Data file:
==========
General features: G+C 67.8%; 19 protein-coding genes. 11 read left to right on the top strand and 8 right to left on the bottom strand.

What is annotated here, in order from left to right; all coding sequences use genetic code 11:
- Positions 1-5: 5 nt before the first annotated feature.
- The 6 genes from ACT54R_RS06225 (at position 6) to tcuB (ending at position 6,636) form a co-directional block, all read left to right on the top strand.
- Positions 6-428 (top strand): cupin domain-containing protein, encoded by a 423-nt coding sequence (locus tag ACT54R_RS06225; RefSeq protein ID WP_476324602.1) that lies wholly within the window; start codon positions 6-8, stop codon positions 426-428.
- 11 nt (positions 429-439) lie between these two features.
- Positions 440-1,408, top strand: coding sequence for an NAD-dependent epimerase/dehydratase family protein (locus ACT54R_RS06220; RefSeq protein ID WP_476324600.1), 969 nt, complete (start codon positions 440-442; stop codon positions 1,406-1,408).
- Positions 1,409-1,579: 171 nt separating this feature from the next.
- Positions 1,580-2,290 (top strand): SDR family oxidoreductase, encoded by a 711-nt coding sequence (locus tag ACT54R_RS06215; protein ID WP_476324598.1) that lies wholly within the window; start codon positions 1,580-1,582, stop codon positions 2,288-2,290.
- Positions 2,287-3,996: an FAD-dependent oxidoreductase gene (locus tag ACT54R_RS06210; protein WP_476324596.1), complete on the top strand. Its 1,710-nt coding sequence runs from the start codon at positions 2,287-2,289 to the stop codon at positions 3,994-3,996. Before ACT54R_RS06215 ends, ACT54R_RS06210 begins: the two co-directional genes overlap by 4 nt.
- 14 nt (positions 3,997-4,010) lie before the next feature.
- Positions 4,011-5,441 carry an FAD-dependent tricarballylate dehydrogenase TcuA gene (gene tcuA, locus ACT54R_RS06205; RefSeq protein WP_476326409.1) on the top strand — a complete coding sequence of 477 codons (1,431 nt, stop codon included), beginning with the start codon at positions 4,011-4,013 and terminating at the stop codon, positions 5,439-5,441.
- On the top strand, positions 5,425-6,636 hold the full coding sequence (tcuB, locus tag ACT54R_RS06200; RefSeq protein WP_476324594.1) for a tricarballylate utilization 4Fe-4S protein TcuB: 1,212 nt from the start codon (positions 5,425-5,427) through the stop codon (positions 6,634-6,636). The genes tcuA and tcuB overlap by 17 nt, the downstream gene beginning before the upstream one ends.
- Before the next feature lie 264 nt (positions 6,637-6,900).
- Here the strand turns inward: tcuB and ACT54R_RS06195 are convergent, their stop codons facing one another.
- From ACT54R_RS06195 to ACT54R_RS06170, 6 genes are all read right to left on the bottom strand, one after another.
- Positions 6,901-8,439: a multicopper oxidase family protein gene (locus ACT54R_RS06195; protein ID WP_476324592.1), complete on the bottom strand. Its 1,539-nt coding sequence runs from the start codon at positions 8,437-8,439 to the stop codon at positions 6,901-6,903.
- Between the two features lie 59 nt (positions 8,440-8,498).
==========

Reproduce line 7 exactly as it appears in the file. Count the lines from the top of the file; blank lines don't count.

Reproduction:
- Positions 440-1,408, top strand: coding sequence for an NAD-dependent epimerase/dehydratase family protein (locus ACT54R_RS06220; RefSeq protein ID WP_476324600.1), 969 nt, complete (start codon positions 440-442; stop codon positions 1,406-1,408).